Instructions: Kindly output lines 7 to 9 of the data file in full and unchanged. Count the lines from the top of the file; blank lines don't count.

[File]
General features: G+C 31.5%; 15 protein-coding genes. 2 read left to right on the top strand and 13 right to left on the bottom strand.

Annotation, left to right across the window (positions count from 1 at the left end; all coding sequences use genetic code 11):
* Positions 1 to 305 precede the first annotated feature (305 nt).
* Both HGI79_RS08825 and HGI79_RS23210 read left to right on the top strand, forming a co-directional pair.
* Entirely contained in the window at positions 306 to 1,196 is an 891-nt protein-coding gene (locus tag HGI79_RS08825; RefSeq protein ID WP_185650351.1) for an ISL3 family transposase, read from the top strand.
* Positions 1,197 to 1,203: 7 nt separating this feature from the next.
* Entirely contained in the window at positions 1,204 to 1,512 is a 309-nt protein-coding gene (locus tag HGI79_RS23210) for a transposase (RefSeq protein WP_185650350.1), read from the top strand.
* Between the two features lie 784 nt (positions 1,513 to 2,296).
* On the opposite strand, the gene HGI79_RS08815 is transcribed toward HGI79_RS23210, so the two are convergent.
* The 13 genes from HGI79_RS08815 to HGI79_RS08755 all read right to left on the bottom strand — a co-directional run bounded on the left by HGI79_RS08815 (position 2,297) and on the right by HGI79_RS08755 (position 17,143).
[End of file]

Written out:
* Entirely contained in the window at positions 1,204 to 1,512 is a 309-nt protein-coding gene (locus tag HGI79_RS23210) for a transposase (RefSeq protein WP_185650350.1), read from the top strand.
* Between the two features lie 784 nt (positions 1,513 to 2,296).
* On the opposite strand, the gene HGI79_RS08815 is transcribed toward HGI79_RS23210, so the two are convergent.